The Grantor Trust rules of Internal Revenue Code Section 671 – 679 offer some interesting planning opportunities.
For example, planners have long used “Income Defective Trusts” to take advantage of the differences between the income tax rules and the estate tax rules governing trusts. Such trusts are often designed to remove trust assets from the donor’s taxable estate, while the donor remains responsible for the income taxes on the trust’s taxable income.
The IRS has even recognized the planning opportunities in this area. In Revenue Ruling 2004-64, the IRS ruled that a grantor’s payment of the income taxes for his defective grantor trust was not a taxable gift to the trust, even though the payment of taxes by the grantor effectively added economic value to the trust.
With federal estate taxes affecting less than 1% of decedent estates (at least for a few more years), defective trust planning has taken a 180 degree turn. Increasingly, planners are considering the use of “Estate Defective Trusts” in which the trust income is taxable to the trust or its beneficiaries, while the trusts assets remain taxable in the donor’s estate. Such trusts provide tax benefits that are similar to the old Clifford Trusts, which were effectively gutted in the mid-1980s by tax law changes.
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In January 2007, the IRS issued Revenue Ruling 2007-13 (2007-11 IRB) which provided that in many instances, the sale of a life insurance policy from one grantor trust to another grantor trust would not violate the transfer-for-value rules and therefore does not result in the treatment of the insurance proceeds as ordinary income. While a number of PLRs had been issued on this topic in the past (e.g., PLRs 200228019, 200514001, 200514002), this was the first time a Revenue Ruling had directly addressed the issue. While many planners believed this was the proper interpretation of the tax code, the onerous income tax cost of being wrong caused most planners to avoid inter-trust sales between trusts, except in dire circumstances.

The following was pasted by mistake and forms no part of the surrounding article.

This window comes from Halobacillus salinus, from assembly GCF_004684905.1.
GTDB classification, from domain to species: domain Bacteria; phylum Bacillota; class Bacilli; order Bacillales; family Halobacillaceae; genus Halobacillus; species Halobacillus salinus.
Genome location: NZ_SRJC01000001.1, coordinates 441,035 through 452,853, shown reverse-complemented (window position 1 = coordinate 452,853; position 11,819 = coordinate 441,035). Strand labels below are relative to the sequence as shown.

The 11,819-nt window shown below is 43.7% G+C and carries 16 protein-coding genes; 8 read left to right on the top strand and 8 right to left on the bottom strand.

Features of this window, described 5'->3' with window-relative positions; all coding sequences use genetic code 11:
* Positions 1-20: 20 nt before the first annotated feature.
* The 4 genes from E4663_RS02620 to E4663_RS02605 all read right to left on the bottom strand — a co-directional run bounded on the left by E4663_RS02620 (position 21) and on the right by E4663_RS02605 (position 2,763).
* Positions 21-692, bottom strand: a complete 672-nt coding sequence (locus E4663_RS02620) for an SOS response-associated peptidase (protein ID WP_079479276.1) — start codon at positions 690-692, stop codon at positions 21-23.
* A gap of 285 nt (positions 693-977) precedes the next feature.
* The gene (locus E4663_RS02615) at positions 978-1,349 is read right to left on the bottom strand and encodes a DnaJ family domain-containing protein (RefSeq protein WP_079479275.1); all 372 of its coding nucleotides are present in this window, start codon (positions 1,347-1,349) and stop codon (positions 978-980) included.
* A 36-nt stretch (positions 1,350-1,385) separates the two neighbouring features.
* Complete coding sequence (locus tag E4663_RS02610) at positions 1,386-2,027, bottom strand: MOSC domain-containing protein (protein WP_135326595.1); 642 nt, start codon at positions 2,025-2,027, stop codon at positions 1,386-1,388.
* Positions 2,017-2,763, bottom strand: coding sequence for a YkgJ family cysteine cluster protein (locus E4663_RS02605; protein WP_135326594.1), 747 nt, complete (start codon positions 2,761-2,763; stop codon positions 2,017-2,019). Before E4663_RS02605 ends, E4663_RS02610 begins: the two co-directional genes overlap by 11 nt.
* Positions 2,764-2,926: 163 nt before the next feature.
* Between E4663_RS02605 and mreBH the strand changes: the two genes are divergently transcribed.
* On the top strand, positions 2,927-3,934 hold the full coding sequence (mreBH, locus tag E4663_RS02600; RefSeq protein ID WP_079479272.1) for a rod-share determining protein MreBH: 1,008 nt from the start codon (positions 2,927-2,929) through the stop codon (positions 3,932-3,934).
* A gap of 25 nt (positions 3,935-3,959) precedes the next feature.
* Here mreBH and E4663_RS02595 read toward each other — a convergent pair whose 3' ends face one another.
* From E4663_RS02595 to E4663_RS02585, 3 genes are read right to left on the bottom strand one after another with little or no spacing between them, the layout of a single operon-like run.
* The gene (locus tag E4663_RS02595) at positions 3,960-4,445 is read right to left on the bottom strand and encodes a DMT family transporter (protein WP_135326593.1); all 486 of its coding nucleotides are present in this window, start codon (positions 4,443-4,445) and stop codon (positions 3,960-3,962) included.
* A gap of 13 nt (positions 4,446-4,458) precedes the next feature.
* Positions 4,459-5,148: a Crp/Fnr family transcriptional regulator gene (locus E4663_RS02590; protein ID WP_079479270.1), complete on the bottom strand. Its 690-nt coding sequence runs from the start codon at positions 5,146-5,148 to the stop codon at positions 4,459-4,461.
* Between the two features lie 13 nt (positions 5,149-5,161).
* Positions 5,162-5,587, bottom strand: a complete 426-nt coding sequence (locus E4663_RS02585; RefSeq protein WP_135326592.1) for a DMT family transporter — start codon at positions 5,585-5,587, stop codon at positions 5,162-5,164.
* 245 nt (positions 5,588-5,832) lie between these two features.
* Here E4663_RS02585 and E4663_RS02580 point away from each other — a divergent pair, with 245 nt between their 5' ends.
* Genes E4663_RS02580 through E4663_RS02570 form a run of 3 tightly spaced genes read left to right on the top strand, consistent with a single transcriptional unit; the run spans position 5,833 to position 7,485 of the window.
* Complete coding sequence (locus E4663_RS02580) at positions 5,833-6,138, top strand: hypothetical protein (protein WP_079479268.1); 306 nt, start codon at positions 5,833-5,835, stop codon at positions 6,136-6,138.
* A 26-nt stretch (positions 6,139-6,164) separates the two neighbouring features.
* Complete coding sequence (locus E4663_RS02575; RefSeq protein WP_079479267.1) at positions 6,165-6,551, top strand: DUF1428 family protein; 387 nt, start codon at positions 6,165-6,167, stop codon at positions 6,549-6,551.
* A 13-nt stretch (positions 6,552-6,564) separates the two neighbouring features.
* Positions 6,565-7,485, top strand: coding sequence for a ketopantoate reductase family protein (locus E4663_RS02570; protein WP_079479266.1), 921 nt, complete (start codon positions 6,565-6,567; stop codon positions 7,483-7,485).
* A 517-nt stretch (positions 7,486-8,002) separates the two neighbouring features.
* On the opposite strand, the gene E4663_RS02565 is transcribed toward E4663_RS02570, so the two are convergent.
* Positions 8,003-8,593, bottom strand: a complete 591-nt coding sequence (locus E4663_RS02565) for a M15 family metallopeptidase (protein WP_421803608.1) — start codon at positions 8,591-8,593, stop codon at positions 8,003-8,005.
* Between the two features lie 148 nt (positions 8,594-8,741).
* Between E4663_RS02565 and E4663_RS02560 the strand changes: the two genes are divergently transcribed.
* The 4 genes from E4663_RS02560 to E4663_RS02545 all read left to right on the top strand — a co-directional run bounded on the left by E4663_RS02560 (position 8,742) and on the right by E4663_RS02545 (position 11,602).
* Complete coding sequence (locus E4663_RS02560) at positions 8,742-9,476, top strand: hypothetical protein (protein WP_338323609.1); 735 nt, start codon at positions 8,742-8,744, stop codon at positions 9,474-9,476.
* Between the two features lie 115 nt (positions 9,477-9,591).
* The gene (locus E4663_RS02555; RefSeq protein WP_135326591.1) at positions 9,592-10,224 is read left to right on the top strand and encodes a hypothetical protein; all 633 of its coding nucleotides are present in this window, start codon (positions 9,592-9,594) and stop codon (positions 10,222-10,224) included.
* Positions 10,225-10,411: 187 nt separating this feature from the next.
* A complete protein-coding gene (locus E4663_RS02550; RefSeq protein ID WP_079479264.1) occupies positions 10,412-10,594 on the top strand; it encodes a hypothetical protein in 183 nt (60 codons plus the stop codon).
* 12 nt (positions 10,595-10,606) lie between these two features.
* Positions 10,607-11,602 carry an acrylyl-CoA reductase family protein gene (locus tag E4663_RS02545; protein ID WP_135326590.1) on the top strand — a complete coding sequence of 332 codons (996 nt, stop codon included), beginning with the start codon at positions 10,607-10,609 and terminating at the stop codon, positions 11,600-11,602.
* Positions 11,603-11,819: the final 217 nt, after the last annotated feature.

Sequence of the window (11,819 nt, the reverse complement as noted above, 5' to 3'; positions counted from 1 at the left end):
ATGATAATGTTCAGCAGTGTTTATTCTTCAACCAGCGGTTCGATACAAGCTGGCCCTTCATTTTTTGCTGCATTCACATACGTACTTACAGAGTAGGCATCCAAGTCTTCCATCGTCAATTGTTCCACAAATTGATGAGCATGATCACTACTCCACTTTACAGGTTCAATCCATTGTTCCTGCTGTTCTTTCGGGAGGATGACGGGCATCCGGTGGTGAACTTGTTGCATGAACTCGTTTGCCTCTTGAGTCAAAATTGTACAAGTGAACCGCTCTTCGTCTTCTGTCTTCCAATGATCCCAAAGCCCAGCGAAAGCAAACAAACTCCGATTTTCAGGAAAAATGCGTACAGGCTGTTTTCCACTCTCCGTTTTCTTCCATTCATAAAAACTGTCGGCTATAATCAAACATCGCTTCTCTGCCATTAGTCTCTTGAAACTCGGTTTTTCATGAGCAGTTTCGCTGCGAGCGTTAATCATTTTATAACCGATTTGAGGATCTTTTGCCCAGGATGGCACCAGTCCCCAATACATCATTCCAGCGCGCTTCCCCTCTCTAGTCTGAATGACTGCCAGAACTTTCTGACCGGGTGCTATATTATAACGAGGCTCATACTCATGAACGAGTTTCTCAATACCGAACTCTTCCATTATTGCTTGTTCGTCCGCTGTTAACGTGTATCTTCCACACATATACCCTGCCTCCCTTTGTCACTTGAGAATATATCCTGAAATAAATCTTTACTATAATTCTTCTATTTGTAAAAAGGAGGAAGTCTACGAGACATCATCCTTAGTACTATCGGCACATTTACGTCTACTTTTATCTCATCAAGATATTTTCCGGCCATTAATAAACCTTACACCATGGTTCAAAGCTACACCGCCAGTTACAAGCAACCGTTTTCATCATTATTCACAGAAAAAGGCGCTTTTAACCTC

Before delving into the unexpected complexities of the Revenue Ruling, it is useful to examine the provisions of some of the applicable code sections:
Code section 677(a) provides that “the grantor shall be treated as the owner of any portion of a trust, … whose income without the approval or consent of any adverse party is, or, in the discretion of the grantor or a non-adverse party, or both, may be…applied to the payment of premiums on policies of insurance on the life of the grantor or the grantor’s spouse…”
Code section 101(a) (1) provides that except in certain limited circumstances, “gross income does not include amounts received (whether in a single sum or otherwise) under a life insurance contract, if such amounts are paid by reason of the death of the insured.”
Code section 101(a)(2)(B) provides that if there is a transfer for “a valuable consideration, by assignment or otherwise, of a life insurance contract” the proceeds of the policy are generally taxable as ordinary income unless the “transfer is to the insured, to a partner of the insured, to a partnership in which the insured is a partner, or to a corporation in which the insured is a shareholder or officer.”